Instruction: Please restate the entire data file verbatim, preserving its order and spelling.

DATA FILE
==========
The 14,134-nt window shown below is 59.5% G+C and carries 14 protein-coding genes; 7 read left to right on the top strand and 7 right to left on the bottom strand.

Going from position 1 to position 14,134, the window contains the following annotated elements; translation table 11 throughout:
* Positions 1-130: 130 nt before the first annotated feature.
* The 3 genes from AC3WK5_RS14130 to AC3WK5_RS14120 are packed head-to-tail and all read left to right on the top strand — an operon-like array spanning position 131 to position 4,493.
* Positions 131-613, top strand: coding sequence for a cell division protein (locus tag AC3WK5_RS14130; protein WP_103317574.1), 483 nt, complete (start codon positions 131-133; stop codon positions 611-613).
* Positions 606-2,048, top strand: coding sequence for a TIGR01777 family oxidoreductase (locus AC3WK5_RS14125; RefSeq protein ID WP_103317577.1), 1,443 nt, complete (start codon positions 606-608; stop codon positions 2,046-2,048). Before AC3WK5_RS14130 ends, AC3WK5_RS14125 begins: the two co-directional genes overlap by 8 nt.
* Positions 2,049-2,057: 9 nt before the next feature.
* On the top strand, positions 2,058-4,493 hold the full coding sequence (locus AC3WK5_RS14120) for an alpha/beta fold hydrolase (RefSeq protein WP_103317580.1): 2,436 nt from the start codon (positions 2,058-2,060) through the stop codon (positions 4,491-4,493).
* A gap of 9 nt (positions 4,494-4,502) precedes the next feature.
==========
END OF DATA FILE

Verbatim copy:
The 14,134-nt window shown below is 59.5% G+C and carries 14 protein-coding genes; 7 read left to right on the top strand and 7 right to left on the bottom strand.

Going from position 1 to position 14,134, the window contains the following annotated elements; translation table 11 throughout:
* Positions 1-130: 130 nt before the first annotated feature.
* The 3 genes from AC3WK5_RS14130 to AC3WK5_RS14120 are packed head-to-tail and all read left to right on the top strand — an operon-like array spanning position 131 to position 4,493.
* Positions 131-613, top strand: coding sequence for a cell division protein (locus tag AC3WK5_RS14130; protein WP_103317574.1), 483 nt, complete (start codon positions 131-133; stop codon positions 611-613).
* Positions 606-2,048, top strand: coding sequence for a TIGR01777 family oxidoreductase (locus AC3WK5_RS14125; RefSeq protein ID WP_103317577.1), 1,443 nt, complete (start codon positions 606-608; stop codon positions 2,046-2,048). Before AC3WK5_RS14130 ends, AC3WK5_RS14125 begins: the two co-directional genes overlap by 8 nt.
* Positions 2,049-2,057: 9 nt before the next feature.
* On the top strand, positions 2,058-4,493 hold the full coding sequence (locus AC3WK5_RS14120) for an alpha/beta fold hydrolase (RefSeq protein WP_103317580.1): 2,436 nt from the start codon (positions 2,058-2,060) through the stop codon (positions 4,491-4,493).
* A gap of 9 nt (positions 4,494-4,502) precedes the next feature.